The blood vessels of children who are obese show changes that can lead to heart disease later in life. Now, new research from The Chinese University of Hong Kong shows that these changes can largely be reversed with diet and exercise.
The findings are based on a study of 82 overweight children who were put on a low-fat diet alone or in combination with a structured exercise program for six weeks. After this period, all 41 kids in the diet-only group and 22 of 41 in the diet-plus-exercise group continued their assigned regimens for one year.
During the initial 6 weeks, both groups saw a drop in cholesterol levels and improved blood vessel function. The effect on function was more pronounced with diet plus exercise than with diet alone, according to the report in the American Heart Association's journal Circulation.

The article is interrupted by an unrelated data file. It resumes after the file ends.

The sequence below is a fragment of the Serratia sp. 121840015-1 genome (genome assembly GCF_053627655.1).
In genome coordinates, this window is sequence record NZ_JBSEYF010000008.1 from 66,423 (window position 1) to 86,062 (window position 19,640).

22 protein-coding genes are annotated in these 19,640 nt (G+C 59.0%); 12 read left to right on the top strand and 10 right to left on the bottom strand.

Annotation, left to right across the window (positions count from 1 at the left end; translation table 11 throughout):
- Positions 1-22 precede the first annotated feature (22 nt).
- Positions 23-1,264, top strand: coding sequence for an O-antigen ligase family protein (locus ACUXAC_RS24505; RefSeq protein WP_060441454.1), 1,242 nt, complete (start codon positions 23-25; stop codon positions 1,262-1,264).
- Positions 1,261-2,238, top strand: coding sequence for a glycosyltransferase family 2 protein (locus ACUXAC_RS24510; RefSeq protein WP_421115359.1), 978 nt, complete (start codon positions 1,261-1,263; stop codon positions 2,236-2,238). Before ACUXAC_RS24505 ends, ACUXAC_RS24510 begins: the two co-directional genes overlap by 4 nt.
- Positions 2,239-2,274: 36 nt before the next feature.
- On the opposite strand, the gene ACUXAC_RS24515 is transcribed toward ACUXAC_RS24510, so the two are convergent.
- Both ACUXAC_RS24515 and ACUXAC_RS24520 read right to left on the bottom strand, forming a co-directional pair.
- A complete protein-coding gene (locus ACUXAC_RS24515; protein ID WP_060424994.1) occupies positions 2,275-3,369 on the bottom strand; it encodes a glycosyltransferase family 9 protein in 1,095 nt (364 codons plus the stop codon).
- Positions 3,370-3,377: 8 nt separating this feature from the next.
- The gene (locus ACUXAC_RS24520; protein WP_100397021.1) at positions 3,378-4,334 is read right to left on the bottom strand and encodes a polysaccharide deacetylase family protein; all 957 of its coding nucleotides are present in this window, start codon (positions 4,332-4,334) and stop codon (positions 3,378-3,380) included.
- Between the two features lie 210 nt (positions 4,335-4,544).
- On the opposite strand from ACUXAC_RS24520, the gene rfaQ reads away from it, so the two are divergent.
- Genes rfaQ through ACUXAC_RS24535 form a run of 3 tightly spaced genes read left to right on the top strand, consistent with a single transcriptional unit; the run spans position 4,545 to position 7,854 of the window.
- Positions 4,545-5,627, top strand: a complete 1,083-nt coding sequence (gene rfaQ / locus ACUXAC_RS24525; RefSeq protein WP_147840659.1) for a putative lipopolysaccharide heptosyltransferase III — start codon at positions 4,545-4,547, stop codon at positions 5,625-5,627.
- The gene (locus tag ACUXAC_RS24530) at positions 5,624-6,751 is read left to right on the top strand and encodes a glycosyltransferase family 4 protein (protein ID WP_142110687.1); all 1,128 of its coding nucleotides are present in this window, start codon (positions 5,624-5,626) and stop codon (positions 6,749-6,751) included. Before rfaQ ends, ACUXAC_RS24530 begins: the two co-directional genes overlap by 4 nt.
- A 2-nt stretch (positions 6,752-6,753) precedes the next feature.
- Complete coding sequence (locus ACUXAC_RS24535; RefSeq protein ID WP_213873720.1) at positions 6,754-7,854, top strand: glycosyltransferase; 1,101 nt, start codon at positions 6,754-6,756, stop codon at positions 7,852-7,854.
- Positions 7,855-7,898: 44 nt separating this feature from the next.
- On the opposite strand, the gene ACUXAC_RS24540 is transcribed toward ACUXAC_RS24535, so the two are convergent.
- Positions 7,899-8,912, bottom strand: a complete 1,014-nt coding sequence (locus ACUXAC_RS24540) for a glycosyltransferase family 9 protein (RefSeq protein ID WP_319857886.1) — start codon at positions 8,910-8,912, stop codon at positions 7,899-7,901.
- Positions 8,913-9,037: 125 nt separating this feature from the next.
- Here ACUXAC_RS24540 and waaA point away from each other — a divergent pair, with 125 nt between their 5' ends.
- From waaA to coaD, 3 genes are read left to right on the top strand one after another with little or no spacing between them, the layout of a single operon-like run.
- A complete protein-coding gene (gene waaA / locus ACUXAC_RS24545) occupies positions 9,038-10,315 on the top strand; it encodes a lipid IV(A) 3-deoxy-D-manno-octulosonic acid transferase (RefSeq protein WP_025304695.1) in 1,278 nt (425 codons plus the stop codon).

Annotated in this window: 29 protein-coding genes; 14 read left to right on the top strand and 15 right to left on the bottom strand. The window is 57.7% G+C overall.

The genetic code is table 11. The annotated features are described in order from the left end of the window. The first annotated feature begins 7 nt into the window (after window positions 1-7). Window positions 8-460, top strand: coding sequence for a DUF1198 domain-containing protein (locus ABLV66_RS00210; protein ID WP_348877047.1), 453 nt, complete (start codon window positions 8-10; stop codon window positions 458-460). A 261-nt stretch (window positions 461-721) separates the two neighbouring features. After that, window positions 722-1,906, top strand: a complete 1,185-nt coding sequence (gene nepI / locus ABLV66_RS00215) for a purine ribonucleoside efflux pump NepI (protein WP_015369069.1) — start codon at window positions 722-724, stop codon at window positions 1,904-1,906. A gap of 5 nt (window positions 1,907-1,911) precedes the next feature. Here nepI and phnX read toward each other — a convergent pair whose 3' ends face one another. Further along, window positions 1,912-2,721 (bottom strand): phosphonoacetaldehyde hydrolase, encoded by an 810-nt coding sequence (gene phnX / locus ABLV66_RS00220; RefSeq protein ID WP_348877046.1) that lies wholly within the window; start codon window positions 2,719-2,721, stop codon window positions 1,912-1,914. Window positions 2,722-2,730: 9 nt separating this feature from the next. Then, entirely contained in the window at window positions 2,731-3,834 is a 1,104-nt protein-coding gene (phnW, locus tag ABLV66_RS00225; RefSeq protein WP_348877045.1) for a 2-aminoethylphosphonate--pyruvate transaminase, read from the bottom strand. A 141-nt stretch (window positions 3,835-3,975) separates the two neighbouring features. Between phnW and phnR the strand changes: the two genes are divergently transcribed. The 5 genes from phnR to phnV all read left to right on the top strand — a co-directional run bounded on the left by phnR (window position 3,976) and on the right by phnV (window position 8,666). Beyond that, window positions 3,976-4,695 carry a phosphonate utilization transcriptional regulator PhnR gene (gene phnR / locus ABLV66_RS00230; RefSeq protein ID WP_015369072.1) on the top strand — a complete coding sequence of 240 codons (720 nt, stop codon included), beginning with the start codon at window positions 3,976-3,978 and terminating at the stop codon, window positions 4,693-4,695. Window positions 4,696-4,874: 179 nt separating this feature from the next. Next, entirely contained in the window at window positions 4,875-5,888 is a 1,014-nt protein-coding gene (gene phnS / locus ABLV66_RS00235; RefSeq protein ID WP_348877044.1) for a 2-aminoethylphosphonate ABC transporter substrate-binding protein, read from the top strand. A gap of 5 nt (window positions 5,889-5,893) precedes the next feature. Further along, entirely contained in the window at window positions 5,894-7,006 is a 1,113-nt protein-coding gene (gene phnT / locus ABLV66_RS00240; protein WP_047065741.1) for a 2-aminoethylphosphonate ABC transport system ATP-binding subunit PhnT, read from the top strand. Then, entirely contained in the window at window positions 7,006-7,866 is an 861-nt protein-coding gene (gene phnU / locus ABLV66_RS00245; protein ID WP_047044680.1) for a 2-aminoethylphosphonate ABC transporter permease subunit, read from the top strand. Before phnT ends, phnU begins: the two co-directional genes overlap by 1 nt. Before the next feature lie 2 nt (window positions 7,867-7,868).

At 1-year follow-up, further improvements in blood vessel function were seen in kids who continued the exercise program. Moreover, continued exercise had beneficial effects on blood vessel wall thickening and body fat content. Less dramatic benefits were seen in children who remained on the diet only.
Experts commented that this study "provides conclusive evidence that aggressive lifestyle modification by diet and physical exercise training are needed in overweight children" to correct blood vessel dysfunction, a risk factor for heart disease.
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